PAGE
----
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From Expression to Action: the Answer is NO

Nitric oxide plays an important role in aggressive breast cancers.

Image of nitric oxide synthase (NOS2) participates in an extensive network driving cancer progression and metastasis in ER- breast cancer.

Nitric oxide synthase (NOS2) participates in an extensive network driving cancer progression and metastasis in ER- breast cancer. (Image: J. Heinecke and L. Ridnour, CCR)

Among the most aggressive breast cancers are those that lack the estrogen receptor a (ER-), and have a “basal-like” gene expression signature. In 2010, CCR researchers led by Stefan Ambs, Ph.D., M.Ph., Senior Investigator in the Laboratory of Human Carcinogenesis, in collaboration with a research team led by David Wink, Jr., Ph.D., Senior Investigator in CCR’s Radiation Biology Branch, demonstrated that these ER- cancers frequently overexpress inducible nitric oxide synthase 2 (NOS2) which induces a basal-like gene expression pattern and also associates with poor patient survival. The researchers hypothesized that NOS2 may play an important causal role in the progression of ER- cancers. A new study, published in Proceedings of the National Academy of Sciences, set out to further validate this observation, and to identify the likely mechanisms of its action.

Establishing causality in cancer is not the work of a single study, approach, or laboratory, so a multidisciplinary team led by Wink including Ambs, as well as researchers from the Pediatric Oncology Branch and the Laboratory of Experimental Immunology, took up the challenge. Their strategy included two broad approaches: (1) manipulating nitric oxide (NO) levels in cell and animal models with the NOS2 inhibitor amminoguanidine (AG), and the NO-donor DETA/NO, and (2) simulating the tumor microenvironment by placing cells in the context of serum withdrawal, hypoxia, cytokines, and cancer therapeutics.

The team chose an aggressive mouse model of breast cancer: MDA-MB-231 human breast cancer cells implanted in the mammary tissue of female mice with compromised immune systems. They tagged the cells with green fluorescent protein (GFP) to make them easy to identify. After 40 days, the reduction in tumor volume and metastases to the brain was dramatic in those mice treated with the NOS2 inhibitor. Furthermore, expression of genes associated with the ER- basal-like signature, IL-8, IL-6, S100A8, CD44, and TLR4, were all reduced in the treated mice.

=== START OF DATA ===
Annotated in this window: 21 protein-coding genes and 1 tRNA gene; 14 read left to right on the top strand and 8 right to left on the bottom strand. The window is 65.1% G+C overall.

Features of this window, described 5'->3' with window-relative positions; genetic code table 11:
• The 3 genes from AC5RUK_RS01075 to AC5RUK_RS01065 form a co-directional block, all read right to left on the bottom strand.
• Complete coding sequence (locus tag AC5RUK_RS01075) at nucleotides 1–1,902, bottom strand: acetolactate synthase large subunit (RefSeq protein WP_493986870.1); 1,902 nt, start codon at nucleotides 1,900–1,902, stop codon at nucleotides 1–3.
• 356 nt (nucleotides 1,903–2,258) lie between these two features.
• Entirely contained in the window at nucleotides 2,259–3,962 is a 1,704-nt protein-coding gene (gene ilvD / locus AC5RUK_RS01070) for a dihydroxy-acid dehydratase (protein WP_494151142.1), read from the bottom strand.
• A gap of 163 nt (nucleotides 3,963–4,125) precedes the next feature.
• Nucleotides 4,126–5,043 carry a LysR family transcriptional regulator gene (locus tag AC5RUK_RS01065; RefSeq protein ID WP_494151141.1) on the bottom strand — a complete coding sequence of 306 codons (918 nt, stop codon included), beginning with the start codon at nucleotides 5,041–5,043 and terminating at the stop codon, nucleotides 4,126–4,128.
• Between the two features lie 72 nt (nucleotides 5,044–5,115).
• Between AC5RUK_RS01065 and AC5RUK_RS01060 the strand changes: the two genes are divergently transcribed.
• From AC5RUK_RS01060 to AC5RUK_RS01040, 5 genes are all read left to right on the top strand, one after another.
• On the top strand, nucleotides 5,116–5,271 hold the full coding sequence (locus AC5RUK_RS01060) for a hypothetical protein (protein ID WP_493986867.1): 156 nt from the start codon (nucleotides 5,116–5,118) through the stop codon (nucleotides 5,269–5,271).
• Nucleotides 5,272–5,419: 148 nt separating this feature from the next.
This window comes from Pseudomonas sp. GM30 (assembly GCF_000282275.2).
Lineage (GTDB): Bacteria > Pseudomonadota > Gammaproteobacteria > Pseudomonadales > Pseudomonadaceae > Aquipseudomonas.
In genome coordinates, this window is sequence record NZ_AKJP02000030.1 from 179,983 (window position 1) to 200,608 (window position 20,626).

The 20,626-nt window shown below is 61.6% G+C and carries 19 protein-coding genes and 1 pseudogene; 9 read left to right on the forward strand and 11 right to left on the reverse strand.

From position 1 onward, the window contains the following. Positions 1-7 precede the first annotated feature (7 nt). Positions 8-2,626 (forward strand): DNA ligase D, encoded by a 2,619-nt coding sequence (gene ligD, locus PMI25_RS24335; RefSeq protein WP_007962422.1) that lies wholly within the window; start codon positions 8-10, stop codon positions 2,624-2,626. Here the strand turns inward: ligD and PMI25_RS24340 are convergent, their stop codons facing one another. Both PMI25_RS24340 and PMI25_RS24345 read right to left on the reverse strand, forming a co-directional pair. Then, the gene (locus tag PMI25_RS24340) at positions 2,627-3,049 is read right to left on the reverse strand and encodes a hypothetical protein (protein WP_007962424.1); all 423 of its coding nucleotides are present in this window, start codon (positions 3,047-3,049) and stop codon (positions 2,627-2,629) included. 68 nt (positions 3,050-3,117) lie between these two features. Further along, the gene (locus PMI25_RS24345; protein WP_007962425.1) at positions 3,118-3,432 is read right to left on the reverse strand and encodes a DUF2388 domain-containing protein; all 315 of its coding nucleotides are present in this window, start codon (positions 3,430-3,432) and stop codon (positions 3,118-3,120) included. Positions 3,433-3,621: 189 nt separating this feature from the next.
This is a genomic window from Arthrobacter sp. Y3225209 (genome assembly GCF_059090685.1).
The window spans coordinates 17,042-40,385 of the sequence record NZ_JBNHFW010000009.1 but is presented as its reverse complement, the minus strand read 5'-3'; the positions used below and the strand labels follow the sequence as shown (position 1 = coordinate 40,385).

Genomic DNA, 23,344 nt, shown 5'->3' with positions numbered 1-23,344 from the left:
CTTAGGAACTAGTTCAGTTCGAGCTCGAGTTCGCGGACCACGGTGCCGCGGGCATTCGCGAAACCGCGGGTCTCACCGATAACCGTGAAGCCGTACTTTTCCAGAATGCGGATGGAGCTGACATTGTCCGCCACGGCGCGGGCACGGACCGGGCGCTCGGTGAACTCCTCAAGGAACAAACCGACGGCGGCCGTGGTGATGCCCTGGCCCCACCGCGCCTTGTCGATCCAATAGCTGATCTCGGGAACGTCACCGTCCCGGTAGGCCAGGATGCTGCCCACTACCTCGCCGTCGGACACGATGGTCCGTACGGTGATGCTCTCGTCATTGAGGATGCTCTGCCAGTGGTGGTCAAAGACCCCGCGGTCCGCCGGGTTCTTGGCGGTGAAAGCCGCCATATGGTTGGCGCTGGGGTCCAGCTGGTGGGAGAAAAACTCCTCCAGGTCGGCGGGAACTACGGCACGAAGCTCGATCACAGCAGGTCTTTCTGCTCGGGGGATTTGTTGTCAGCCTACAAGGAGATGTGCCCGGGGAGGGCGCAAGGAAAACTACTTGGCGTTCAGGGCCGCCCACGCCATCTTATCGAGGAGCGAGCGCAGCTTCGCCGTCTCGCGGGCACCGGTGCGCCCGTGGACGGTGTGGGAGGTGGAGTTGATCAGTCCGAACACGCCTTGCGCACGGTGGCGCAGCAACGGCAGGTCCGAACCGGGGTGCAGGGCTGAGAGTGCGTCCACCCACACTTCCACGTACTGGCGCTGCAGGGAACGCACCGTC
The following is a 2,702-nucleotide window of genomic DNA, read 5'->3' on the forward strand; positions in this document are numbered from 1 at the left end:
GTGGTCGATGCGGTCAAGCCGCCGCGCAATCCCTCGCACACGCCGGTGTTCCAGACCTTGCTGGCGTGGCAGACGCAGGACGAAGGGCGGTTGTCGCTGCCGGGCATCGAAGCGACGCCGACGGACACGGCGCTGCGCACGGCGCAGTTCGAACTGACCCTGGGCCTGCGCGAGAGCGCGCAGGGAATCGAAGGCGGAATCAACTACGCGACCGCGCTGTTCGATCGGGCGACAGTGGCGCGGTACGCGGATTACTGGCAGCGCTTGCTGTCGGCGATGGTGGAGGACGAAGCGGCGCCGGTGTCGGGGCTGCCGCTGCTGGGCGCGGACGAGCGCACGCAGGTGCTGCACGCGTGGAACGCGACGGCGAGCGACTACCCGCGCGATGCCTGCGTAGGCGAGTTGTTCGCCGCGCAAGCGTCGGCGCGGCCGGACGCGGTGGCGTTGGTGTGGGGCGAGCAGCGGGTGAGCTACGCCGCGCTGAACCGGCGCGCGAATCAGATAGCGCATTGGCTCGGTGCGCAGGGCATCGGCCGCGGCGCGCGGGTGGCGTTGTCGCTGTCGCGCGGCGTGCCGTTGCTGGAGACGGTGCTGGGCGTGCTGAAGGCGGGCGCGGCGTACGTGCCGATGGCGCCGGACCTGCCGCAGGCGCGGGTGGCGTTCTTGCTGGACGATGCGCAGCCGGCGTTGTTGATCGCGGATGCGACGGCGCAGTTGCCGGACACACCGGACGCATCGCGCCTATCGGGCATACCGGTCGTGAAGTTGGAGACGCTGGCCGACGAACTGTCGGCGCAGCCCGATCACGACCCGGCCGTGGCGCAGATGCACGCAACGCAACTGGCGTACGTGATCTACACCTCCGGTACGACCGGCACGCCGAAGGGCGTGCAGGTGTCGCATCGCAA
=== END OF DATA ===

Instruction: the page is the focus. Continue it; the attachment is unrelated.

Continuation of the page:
To simulate the tumor microenvironment, in which cells become packed together, without proper exposure to oxygen and other circulating factors, the researchers grew breast cancer cells in culture and deprived them of serum. Serum withdrawal normally induces cell migration, but NOS2 inhibition detained the cells, an effect that could be overcome with an NO donor. NOS2 inhibitors also prevented the development of resistance to the chemotherapeutic taxol in this model.

If NOS2 plays a substantive role in tumor growth, migration, and chemoresistance, what is inducing it? As expected, they found that both hypoxia and serum withdrawal caused a strong increase in NOS2 mRNA expression in breast cancer cells, as did a mix of cytokines, interferon-γ, and inhibition of NOS2 itself, suggesting the potential for a positive feedback mechanism that furthers the aggressiveness of the cancer.

“Understanding the factors within the tumor microenvironment that regulate NOS2 and NO flux-driven tumor progression could lead to more personalized therapeutic options for women whose breast tumors express high NOS2,” said Wink. “The use of NOS2 inhibitors combined with inhibition of upstream and downstream targets could improve clinical outcomes.”

To learn more about Dr. Wink’s research, please visit his CCR website at https://ccr.cancer.gov/david-a-wink.